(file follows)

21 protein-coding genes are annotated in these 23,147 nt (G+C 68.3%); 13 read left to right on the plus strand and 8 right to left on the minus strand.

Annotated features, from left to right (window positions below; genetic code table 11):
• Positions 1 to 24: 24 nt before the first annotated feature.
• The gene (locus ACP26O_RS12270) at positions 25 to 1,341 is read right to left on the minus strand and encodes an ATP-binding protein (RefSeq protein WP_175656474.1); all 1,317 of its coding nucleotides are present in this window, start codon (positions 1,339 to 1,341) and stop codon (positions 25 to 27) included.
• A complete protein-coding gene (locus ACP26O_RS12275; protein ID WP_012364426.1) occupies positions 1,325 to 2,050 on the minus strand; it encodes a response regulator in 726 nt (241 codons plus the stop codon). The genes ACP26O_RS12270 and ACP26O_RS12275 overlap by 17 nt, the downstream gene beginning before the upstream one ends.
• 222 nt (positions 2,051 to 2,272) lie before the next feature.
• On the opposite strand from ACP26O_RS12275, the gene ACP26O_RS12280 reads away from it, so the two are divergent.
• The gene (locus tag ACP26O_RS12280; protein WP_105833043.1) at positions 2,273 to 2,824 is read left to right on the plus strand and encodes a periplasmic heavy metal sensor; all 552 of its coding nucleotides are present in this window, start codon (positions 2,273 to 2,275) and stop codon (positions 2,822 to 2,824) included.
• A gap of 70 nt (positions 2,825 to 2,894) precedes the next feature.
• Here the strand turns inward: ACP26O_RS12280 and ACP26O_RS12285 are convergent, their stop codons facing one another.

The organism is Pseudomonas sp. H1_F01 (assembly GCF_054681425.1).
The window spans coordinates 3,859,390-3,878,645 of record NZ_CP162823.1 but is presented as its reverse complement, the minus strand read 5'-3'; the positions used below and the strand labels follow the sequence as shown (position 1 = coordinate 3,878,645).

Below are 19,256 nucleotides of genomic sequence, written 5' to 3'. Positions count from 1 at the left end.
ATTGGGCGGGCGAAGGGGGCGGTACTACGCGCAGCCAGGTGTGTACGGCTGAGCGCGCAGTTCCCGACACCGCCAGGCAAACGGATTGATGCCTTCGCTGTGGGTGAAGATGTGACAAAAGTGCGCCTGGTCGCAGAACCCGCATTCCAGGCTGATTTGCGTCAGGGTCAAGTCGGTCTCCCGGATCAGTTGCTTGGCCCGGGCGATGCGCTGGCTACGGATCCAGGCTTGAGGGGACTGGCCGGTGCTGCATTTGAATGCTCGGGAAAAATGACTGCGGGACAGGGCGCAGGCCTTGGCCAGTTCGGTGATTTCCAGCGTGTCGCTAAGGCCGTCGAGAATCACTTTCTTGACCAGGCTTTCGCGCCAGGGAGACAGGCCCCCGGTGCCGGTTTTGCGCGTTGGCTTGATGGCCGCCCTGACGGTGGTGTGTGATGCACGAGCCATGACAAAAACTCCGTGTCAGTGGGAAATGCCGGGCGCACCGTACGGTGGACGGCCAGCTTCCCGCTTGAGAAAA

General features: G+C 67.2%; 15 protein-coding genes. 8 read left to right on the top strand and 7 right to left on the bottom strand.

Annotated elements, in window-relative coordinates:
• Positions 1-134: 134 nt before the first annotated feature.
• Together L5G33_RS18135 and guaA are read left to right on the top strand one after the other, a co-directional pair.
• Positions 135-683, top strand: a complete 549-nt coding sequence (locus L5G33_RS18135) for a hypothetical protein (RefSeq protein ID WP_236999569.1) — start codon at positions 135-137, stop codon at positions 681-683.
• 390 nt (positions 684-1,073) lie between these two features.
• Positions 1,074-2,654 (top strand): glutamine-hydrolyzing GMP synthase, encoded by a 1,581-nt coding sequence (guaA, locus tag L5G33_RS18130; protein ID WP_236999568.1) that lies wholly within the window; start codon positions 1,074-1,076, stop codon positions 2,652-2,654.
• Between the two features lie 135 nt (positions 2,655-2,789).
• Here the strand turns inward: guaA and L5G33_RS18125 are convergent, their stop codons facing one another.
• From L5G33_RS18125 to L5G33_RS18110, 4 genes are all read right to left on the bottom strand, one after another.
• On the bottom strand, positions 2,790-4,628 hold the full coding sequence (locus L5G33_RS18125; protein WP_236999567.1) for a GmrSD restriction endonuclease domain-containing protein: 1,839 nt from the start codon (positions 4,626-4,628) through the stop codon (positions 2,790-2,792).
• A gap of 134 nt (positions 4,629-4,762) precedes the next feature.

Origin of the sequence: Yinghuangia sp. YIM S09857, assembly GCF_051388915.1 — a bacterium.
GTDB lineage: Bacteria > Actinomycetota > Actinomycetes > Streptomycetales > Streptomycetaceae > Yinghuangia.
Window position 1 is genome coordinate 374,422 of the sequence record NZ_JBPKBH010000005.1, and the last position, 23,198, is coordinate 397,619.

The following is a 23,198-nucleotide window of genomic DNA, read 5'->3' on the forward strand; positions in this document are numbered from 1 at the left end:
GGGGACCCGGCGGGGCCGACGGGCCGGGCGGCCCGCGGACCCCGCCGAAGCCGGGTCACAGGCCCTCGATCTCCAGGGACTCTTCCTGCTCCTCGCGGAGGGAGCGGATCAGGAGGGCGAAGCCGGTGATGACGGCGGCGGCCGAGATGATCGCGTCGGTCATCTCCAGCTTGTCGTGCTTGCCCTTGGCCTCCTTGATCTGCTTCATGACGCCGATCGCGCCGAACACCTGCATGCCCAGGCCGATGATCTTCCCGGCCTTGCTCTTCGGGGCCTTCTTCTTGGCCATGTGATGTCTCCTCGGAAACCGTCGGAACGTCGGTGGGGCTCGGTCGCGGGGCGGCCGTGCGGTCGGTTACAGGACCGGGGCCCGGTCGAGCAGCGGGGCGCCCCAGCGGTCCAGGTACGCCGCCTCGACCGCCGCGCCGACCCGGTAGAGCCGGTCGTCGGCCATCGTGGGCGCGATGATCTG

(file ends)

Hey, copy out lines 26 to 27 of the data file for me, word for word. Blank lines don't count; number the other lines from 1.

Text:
• A gap of 134 nt (positions 4,629-4,762) precedes the next feature.

Origin of the sequence: Yinghuangia sp. YIM S09857, assembly GCF_051388915.1 — a bacterium.